• The Short Squeeze: Short squeezes happen when investors short-selling cover their positions on a stock. This results in buying volume that increases the price of the stock. This can happen if the price has increased to a level where investors need to make margin calls or simply cut their losses and get out.
  • Regulatory Risks: Regulators can sometimes place bans on short sales in specific sectors or the broad market to avoid unwarranted pressure to sell and panic. These actions may result in a sudden spike of a stock’s price and force investors to cover their short positions at a considerable loss.
  • Going Against the Trend: Historically, stocks have an upward drift, meaning long-term the majority of stocks increase in price. Even with companies barely improving, inflation should result in the stock price increasing. The bottom line — shorting a stock is betting against the market’s overall direction.

Costs of Short Selling

Unlike purchasing and holding investments or stocks, short selling includes significant costs. This is in addition to the traditional trading commissions that investors pay to brokers. Some of these costs include:

  • Margin Interest: Margin interest can be a large expense when trading investments on margin. Since margin accounts are required for short sales, the payable interest on short trades can quickly add up, especially when short positions are kept open for extended periods of time.
  • Stock Borrowing Costs: Stocks that are difficult to borrow due to limited float, high short interest, or other reasons can have substantial hard-to-borrow fees attached to them. This fee is determined using an annual rate ranging from a minimal fraction of a percent to over 100% of the short trade’s value. Hard-to-borrow fees are pro-rated based on the number of days a short trade is open.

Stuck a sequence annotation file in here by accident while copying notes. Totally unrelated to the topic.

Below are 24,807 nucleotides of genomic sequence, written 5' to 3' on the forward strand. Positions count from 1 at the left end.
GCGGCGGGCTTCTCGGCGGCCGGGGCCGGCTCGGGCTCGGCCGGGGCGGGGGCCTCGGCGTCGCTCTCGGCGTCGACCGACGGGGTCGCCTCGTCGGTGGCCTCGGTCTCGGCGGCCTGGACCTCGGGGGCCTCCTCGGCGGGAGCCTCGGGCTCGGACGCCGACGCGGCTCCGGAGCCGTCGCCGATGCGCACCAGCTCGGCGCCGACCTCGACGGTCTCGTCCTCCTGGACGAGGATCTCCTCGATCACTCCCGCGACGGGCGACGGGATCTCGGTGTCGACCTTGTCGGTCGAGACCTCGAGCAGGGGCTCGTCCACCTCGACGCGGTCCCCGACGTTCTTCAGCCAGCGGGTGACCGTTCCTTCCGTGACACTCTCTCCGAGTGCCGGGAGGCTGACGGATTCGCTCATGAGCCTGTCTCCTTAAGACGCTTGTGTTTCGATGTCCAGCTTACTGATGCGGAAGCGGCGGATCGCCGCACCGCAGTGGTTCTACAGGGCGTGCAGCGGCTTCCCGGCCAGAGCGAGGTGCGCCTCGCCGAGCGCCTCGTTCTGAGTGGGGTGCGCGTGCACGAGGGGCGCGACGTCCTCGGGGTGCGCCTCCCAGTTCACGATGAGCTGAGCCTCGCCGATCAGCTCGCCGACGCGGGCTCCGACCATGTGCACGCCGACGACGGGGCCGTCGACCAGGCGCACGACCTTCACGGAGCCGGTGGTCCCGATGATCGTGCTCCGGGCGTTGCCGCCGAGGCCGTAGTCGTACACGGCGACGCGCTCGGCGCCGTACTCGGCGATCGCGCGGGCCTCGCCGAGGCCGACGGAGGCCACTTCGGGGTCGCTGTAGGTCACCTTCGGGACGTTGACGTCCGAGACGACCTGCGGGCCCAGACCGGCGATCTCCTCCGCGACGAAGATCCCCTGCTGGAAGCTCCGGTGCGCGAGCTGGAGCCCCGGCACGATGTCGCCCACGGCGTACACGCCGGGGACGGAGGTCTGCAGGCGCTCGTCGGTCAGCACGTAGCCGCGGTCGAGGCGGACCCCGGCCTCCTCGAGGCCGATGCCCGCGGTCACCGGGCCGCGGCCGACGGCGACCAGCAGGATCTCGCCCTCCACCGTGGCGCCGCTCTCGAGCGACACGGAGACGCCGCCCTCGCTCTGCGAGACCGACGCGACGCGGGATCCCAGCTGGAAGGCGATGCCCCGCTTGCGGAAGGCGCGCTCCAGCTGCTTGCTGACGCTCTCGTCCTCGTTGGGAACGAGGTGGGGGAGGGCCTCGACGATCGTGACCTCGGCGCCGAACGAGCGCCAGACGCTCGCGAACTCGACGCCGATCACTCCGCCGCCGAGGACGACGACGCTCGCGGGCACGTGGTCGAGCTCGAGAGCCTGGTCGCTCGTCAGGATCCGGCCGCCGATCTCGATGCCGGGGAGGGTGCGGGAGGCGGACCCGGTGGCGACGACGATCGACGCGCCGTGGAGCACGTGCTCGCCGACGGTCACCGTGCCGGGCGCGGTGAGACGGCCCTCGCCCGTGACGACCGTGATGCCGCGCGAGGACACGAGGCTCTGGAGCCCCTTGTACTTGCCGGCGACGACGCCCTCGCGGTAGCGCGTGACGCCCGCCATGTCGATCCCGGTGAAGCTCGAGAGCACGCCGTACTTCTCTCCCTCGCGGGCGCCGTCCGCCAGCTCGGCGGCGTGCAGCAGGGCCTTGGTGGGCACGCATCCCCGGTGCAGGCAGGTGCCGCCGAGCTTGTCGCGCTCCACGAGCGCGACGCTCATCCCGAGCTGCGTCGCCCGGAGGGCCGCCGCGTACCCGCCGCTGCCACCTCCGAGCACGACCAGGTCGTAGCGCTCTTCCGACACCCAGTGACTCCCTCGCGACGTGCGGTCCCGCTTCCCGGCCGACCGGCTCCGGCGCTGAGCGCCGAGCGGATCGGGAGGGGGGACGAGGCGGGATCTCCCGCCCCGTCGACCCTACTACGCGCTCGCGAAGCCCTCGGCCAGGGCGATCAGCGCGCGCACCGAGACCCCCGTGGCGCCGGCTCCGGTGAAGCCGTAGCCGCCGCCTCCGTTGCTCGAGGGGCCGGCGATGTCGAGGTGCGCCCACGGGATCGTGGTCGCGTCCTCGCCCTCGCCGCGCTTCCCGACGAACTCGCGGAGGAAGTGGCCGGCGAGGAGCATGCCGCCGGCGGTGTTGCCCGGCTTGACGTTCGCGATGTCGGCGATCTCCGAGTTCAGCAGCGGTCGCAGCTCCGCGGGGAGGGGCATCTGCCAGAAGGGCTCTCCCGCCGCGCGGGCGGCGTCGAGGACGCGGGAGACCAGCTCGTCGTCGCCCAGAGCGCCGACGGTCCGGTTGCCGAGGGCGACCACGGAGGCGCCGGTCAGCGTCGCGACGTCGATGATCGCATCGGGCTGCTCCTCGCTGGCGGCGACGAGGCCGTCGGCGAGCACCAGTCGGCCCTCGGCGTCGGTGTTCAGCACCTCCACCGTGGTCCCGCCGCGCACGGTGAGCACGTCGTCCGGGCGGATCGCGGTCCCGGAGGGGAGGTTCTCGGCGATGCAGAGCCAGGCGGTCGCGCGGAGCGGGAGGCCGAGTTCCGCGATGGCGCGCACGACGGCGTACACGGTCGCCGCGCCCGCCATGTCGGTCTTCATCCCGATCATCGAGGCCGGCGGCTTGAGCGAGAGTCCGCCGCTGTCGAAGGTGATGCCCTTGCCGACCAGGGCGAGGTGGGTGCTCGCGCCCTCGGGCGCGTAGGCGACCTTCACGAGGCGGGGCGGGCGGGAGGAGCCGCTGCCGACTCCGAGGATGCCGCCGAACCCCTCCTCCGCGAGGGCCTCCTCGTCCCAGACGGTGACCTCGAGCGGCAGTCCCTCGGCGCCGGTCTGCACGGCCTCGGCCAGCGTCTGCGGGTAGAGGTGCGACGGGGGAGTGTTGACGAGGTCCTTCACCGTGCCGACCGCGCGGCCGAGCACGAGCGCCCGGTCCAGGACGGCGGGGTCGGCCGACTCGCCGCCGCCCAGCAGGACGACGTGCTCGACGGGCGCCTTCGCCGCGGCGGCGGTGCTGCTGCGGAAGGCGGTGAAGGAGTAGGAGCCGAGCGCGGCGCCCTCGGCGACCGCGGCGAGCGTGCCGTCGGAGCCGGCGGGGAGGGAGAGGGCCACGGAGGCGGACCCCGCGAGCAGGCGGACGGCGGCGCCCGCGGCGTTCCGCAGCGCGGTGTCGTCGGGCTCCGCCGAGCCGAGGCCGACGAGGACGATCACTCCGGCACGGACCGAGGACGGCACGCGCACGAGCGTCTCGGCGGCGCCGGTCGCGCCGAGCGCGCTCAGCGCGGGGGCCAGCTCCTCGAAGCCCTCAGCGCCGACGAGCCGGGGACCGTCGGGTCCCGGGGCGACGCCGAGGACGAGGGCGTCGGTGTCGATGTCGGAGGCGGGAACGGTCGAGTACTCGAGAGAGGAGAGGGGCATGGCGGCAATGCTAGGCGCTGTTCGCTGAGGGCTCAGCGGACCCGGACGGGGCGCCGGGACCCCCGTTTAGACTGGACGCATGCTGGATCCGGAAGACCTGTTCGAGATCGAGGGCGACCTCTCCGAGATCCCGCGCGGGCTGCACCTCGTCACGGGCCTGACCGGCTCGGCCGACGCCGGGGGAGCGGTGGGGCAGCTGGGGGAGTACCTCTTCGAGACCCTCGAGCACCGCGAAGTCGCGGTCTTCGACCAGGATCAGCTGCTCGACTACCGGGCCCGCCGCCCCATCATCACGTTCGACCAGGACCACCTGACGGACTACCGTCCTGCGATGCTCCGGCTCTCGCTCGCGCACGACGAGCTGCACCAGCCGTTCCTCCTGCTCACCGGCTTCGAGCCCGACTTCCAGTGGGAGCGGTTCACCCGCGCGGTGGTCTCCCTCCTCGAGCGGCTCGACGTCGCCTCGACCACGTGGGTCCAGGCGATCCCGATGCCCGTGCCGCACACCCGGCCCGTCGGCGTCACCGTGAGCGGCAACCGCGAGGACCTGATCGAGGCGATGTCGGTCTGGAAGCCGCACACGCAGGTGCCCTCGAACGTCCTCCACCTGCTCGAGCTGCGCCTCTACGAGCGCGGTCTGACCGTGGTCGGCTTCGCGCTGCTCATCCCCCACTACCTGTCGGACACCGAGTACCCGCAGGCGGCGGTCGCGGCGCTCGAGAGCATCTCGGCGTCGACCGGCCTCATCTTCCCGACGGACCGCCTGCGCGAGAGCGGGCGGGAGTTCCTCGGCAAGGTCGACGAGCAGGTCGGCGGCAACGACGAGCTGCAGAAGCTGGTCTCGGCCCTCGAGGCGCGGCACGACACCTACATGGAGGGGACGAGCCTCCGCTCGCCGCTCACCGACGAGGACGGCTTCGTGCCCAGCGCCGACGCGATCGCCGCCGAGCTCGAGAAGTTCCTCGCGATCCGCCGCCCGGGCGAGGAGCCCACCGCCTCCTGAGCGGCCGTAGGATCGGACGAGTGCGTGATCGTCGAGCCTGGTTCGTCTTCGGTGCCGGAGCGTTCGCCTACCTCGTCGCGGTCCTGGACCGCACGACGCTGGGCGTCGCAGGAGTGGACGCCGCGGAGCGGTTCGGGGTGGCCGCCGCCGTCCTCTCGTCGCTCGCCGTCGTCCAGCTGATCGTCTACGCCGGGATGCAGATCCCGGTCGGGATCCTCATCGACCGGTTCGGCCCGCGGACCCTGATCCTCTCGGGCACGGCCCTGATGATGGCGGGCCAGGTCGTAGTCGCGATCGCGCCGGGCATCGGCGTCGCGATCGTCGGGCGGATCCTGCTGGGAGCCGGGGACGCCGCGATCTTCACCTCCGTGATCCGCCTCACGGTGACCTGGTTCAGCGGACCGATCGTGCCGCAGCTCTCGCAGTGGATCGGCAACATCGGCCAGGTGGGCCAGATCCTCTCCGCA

• Dividends and other Payments: Short sellers are responsible for any dividend payments on shorted stocks due to the entity they borrowed the stocks from. Short sellers are also responsible for making payments on any other events the short stock is associated with, including bonus share issues, share splits, and spin-offs. Unfortunately, all of these are unpredictable events.

Ideal Conditions for Short Selling

Timing is essential with short selling. Stocks generally decline faster than they increase, and sizable gains for a stock can be eliminated in a couple days or weeks due to an earnings miss or other types of bearish developments. This requires investors to time short trades nearly to perfection. If they enter trades too late, they risk missing out on profits since the majority of the stock’s decline has already occurred. Entering too early results in difficulty holding onto the short position due to potential losses and costs involved, both of which would skyrocket if the price of the stock quickly increases.

There are times when successful shorting odds improve, including: